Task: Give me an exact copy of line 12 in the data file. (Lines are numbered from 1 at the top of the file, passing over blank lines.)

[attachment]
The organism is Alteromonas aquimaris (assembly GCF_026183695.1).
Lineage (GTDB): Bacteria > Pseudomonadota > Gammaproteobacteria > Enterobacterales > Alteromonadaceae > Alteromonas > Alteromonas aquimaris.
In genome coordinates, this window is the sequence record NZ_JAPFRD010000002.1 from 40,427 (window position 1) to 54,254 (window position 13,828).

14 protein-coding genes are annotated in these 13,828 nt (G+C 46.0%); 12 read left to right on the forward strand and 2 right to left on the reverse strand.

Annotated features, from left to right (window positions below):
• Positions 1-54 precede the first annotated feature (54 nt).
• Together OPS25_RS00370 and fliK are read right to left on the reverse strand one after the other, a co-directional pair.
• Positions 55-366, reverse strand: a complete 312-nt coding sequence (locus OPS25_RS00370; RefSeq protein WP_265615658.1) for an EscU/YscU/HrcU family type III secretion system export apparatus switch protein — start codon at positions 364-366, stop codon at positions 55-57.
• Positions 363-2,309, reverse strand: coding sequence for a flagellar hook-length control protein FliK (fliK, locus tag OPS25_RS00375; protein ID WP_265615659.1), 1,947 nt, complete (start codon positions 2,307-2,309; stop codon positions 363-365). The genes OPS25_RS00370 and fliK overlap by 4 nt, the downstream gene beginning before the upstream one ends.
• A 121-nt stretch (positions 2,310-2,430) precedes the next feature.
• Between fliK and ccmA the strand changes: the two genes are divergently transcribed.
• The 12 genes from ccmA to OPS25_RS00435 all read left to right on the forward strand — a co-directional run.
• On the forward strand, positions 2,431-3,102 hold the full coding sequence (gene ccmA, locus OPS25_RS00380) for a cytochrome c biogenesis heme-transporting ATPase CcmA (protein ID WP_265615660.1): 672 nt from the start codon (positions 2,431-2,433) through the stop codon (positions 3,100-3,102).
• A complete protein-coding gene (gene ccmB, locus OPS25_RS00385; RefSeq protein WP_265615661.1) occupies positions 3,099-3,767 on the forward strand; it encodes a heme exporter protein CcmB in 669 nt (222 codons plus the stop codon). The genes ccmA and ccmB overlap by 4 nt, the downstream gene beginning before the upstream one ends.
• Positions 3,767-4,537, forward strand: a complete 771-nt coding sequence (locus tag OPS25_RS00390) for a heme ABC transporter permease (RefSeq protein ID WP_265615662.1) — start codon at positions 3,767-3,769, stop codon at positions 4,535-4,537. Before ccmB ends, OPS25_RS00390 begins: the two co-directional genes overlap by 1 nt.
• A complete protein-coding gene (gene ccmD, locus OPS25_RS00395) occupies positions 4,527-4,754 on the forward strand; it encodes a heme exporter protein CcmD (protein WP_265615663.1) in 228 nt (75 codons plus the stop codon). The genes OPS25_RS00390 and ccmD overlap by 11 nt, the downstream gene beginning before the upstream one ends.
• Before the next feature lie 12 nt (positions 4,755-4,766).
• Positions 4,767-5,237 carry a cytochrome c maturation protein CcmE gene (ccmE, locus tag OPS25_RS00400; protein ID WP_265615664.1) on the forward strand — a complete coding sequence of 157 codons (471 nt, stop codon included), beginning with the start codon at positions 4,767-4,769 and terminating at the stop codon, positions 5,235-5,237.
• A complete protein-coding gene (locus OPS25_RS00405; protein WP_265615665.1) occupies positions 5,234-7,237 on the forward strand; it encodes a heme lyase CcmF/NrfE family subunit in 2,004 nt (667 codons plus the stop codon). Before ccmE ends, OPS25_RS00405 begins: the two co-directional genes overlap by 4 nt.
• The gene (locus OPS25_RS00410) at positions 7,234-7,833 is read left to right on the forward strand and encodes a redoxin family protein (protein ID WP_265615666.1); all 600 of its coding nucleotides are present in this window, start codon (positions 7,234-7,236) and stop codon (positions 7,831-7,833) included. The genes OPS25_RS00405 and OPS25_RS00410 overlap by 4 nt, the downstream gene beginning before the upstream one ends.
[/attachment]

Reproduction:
• The 12 genes from ccmA to OPS25_RS00435 all read left to right on the forward strand — a co-directional run.